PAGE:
As their premium option, the Puffy Down blanket is both lighter and more compact than the Original Puffy Blanket. When packed in its stuff sack, the Puffy Down 1-person comes in at 619g. Compared to my Marmot summer weight sleeping back, it packs pretty small – and if space was a greater concern, a compression stuff sack could make it even smaller. It is nice though that the included stuff sack is roomy enough that it is very easy to stuff and remove.

Vanlife review: Rumpl puffy down blanket will keep you warm on the go

Reenactment of the first night’s “sleep”. It was much darker. And less beachy.

Which brings me to its first use. On our way out to the Philly Bike Expo, we were pushing hard through the night to get to the beach in Maryland with enough time to camp and ride fat bikes. That meant that around 4am, we pulled over and found a spot in a park to try and get a few hours of sleep before finishing the drive the next morning. Previously, this would have involved getting out my sleeping bag which is fairly bulky – which is why I keep it in a compression sack.

With the Rumpl close by, it was way faster to pull it from the bag, recline my seat, and toss the blanket over myself to try and keep warm. While I didn’t sleep much that night, it wasn’t the blanket’s fault. I was perfectly warm and toasty even though temps got down to the 30’s that night.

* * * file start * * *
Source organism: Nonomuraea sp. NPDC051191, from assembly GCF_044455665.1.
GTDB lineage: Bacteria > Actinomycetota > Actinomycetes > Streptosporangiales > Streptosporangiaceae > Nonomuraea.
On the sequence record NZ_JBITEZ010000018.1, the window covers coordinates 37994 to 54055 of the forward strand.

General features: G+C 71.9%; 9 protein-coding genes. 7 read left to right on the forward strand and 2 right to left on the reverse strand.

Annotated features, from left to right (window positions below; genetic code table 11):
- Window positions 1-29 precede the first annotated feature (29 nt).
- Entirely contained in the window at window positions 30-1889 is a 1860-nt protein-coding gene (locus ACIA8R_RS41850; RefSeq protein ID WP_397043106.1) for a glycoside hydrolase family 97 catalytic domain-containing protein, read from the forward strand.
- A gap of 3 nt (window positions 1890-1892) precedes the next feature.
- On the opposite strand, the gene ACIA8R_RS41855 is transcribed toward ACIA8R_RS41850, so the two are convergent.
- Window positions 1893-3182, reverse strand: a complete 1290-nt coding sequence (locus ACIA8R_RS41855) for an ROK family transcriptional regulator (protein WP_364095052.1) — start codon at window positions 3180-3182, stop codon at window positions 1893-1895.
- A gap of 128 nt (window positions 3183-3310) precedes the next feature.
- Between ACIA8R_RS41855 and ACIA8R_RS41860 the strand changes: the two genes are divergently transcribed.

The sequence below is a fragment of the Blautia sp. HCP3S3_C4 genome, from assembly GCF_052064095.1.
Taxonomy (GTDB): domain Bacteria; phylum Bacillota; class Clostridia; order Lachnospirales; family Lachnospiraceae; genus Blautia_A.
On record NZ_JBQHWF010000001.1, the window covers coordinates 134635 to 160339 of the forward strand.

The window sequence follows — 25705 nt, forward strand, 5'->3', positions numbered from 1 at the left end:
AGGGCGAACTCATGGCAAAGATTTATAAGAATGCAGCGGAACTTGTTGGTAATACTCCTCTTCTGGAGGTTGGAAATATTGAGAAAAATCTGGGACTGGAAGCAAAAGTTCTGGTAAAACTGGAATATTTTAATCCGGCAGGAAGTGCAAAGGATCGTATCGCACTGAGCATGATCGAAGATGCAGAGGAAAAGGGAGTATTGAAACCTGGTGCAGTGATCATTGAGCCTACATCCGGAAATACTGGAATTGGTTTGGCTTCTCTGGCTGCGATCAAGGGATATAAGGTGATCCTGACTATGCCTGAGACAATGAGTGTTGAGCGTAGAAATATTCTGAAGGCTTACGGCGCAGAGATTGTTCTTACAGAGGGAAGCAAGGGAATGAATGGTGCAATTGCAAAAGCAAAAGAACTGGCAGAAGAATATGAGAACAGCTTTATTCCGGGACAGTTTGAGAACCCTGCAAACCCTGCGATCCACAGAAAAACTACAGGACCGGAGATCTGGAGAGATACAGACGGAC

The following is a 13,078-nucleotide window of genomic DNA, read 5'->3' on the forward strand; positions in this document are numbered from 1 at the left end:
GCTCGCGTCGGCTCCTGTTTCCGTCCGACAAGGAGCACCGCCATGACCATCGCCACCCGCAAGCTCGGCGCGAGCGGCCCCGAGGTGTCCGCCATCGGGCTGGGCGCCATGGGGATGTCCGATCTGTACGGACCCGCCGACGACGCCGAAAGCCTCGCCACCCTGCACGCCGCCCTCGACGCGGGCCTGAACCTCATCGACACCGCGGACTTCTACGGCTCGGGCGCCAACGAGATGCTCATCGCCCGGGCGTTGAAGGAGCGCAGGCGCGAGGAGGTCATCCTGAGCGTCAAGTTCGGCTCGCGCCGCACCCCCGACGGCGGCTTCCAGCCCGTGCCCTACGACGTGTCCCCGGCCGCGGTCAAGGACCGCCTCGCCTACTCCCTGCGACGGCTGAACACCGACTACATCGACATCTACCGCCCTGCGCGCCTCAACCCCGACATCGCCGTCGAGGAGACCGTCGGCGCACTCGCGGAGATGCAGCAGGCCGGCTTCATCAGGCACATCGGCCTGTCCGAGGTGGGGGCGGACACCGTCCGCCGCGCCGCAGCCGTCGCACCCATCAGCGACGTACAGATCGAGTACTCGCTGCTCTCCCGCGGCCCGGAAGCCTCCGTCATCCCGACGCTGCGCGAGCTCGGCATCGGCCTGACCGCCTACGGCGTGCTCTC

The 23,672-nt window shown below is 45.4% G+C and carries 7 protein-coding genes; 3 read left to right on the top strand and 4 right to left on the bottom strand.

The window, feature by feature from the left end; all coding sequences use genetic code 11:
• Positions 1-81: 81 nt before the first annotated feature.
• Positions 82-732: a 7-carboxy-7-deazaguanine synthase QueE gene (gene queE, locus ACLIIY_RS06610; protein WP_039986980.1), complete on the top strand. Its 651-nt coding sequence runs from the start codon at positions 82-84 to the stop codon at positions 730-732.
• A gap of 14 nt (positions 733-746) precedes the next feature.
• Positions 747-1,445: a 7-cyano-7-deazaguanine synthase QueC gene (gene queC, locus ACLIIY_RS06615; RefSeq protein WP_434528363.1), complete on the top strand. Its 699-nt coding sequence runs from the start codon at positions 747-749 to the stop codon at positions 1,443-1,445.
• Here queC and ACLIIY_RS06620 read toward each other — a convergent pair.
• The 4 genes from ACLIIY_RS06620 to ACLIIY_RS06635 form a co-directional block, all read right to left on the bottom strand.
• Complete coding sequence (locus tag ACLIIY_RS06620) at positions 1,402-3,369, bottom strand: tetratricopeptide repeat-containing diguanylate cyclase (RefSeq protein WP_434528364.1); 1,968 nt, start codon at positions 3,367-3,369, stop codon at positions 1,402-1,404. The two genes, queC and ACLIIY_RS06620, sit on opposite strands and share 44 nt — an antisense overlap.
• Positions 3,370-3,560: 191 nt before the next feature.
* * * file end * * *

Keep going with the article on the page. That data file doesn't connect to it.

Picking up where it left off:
When it was time to hit the road, the blanket packed up impressively well and we were on our way.

Vanlife review: Rumpl puffy down blanket will keep you warm on the go

Once we got to the campsite, the blanket emerged yet again – this time to supplement my sleeping bag. It was fairly cold that night, so my summer weight sleeping bag was just on the edge of being comfortable so I threw the blanket over top for good measure. To be honest, it was way warmer than I needed which makes me think I probably could have gotten away with just the blanket and my sleeping pad – something I might try on future bikepacking trips in warmer conditions.